Yemen: Action now can avert famine - UN Humanitarian Chief
At the end of a five-day mission to Yemen, Under-Secretary-General for Humanitarian Affairs and Emergency Relief Coordinator, Stephen O’Brien, said there is still time to avert famine and alleviate the suffering of millions of Yemenis.
Mr. O’Brien undertook the mission to assess the humanitarian situation in Yemen a week after UN Secretary-General António Guterres warned that Nigeria, Somalia and Yemen are at risk of falling into famine if action is not taken now, while two counties of South Sudan are in famine. In Yemen, US$2.1 billion is required to meet the urgent humanitarian and protection needs of 12 million people in 2017. With only US$63 million – or 3 per cent of the requirement – received, Mr. O’Brien encourages donors to contribute now so that life-saving humanitarian programmes can be implemented immediately.
“We need more than funds. We also need all parties to the conflict to immediately facilitate timely, full and unimpeded humanitarian access,” Mr. O’Brien said. “More suffering and the specter of famine is encroaching on the very people the parties claim to be fighting for – the time is now to prove their seriousness. This includes access to cities, ports and the reopening of airports and airspace.”
The humanitarian crisis in Yemen has worsened since the conflict escalated in March 2015. Today, nearly 19 million people – or more than two-thirds of the population – need humanitarian assistance and protection. “More than 7 million people in Yemen do not know where they will find their next meal. Almost 500,000 children under 5 years of age suffer severe acute malnutrition. A child dies every 10 minutes of preventable causes,” O’Brien said.
At the start of the mission, Mr. O’Brien flew on the first UN humanitarian flight to Aden. He travelled to Sana’a, Ibb and Taizz governorates, but was denied passage at a checkpoint on the road from Ibb to Taizz city, despite having received assurances of safe passage by all parties for all stages of the mission. “I was outraged that humanitarian efforts to reach people in need were once again thwarted by parties to the conflict,” he said. On 3 March, however, a humanitarian truck carrying eight tons of medicine and medical equipment arrived in Taizz city from Ibb, the first since August 2016. Yemenis need this to be followed with more sustained humanitarian access to all areas in need.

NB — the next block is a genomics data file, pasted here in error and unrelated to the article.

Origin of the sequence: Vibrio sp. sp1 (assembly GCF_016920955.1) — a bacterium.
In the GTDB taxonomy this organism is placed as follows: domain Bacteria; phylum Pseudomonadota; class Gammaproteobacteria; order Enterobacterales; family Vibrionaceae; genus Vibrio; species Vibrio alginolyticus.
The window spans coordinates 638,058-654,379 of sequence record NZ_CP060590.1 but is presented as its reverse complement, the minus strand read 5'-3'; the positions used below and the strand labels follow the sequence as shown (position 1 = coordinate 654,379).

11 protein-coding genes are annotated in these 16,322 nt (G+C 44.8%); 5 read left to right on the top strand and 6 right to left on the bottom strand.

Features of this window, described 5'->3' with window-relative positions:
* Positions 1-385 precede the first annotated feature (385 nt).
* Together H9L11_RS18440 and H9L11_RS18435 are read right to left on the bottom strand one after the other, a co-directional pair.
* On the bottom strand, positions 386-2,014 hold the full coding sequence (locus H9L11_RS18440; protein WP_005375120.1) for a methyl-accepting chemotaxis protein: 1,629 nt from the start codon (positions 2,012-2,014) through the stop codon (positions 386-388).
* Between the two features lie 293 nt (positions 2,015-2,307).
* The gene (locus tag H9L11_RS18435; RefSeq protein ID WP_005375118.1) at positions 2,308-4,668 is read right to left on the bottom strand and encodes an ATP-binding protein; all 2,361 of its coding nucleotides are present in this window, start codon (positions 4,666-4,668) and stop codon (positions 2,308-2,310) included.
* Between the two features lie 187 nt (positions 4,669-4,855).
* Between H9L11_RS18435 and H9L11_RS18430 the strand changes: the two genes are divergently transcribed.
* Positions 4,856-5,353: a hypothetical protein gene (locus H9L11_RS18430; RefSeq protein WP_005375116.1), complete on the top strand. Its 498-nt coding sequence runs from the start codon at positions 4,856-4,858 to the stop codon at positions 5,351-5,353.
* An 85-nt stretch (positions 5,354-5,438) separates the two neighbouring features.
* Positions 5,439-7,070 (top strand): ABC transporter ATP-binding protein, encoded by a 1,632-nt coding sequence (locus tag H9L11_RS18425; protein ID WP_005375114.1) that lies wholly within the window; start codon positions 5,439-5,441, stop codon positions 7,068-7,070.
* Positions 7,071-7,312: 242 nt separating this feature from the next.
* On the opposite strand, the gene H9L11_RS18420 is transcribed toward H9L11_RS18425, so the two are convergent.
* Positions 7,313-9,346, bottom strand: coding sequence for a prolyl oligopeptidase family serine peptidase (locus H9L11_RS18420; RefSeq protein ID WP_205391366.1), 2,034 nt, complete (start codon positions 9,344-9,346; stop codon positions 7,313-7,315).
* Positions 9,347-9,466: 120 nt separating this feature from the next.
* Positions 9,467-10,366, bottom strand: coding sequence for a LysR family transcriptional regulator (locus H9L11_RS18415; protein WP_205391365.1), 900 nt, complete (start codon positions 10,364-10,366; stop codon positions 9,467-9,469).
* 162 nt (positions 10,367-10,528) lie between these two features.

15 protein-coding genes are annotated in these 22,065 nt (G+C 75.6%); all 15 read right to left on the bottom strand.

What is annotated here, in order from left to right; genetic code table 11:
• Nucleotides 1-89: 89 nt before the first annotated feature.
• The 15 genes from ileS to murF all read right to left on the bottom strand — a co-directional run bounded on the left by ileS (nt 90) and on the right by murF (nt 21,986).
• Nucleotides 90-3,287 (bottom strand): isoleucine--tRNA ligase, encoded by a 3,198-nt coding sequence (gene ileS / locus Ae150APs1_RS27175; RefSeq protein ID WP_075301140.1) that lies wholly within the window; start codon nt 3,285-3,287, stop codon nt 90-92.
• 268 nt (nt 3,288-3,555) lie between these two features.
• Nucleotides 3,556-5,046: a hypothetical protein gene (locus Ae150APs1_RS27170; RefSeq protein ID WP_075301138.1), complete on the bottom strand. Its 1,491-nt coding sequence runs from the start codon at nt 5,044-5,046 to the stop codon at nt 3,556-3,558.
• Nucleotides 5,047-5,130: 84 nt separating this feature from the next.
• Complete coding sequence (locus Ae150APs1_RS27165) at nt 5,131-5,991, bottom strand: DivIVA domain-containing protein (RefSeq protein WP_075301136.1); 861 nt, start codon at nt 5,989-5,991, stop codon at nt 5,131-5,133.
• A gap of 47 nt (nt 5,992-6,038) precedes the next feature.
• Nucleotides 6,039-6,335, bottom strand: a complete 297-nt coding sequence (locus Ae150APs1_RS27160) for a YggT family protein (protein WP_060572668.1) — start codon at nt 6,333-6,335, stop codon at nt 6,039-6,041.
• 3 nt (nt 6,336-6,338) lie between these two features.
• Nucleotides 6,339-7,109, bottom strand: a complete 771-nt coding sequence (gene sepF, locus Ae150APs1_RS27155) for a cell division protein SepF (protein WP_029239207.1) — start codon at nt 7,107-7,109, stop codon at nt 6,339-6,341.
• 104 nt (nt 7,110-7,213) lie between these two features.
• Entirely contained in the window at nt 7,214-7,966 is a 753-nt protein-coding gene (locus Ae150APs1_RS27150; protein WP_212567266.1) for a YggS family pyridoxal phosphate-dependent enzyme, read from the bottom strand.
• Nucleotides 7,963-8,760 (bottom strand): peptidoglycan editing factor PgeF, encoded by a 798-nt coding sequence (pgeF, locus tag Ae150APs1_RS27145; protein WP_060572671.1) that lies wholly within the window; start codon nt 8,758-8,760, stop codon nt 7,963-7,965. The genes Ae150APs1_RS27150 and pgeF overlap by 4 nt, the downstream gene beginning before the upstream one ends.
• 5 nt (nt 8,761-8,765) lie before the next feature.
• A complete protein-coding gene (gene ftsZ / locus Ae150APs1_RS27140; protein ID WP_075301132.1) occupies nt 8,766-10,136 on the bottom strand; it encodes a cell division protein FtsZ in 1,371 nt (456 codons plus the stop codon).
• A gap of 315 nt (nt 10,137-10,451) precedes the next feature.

Among the many people affected by the crisis that Mr. O’Brien visited were mothers with their sick and critically malnourished children in hospital wards, displaced people living under extremely difficult conditions in Ibb and Taizz governorates after fleeing fighting in Mokha and Taizz, as well as affected people in the Craitor neighborhood of Aden.
In his meetings with authorities, Mr. O’Brien discussed the humanitarian response, respect for international humanitarian law, and the need for humanitarian access, as well as for commercial imports and flights alongside aid to ensure the needs of Yemenis can be addressed.
The UN and its 120 partners have successfully been providing coordinated assistance in all 22 governorates through hubs in Aden, Hudaydah, Ibb, Sa’ada and Sana’a. They reach 6 million people every month, but more needs to be done. Mr. O’Brien expressed his gratitude to the Humanitarian Coordinator in Yemen, Jaime McGoldrick, and the entire humanitarian community, for their dedication to Yemenis in need. “However bleak the outlook, there is still time to alleviate suffering and avert a famine in Yemen,” Mr. O’Brien said at the conclusion of his third mission to Yemen as the UN relief chief.